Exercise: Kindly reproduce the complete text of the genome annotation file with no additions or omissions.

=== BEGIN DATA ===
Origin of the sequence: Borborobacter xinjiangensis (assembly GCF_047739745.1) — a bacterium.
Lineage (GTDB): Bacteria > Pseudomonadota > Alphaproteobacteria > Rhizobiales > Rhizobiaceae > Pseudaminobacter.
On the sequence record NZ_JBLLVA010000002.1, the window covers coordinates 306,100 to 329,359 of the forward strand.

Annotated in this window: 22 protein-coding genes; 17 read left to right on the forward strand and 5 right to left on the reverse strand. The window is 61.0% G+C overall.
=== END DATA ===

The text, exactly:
Origin of the sequence: Borborobacter xinjiangensis (assembly GCF_047739745.1) — a bacterium.
Lineage (GTDB): Bacteria > Pseudomonadota > Alphaproteobacteria > Rhizobiales > Rhizobiaceae > Pseudaminobacter.
On the sequence record NZ_JBLLVA010000002.1, the window covers coordinates 306,100 to 329,359 of the forward strand.

Annotated in this window: 22 protein-coding genes; 17 read left to right on the forward strand and 5 right to left on the reverse strand. The window is 61.0% G+C overall.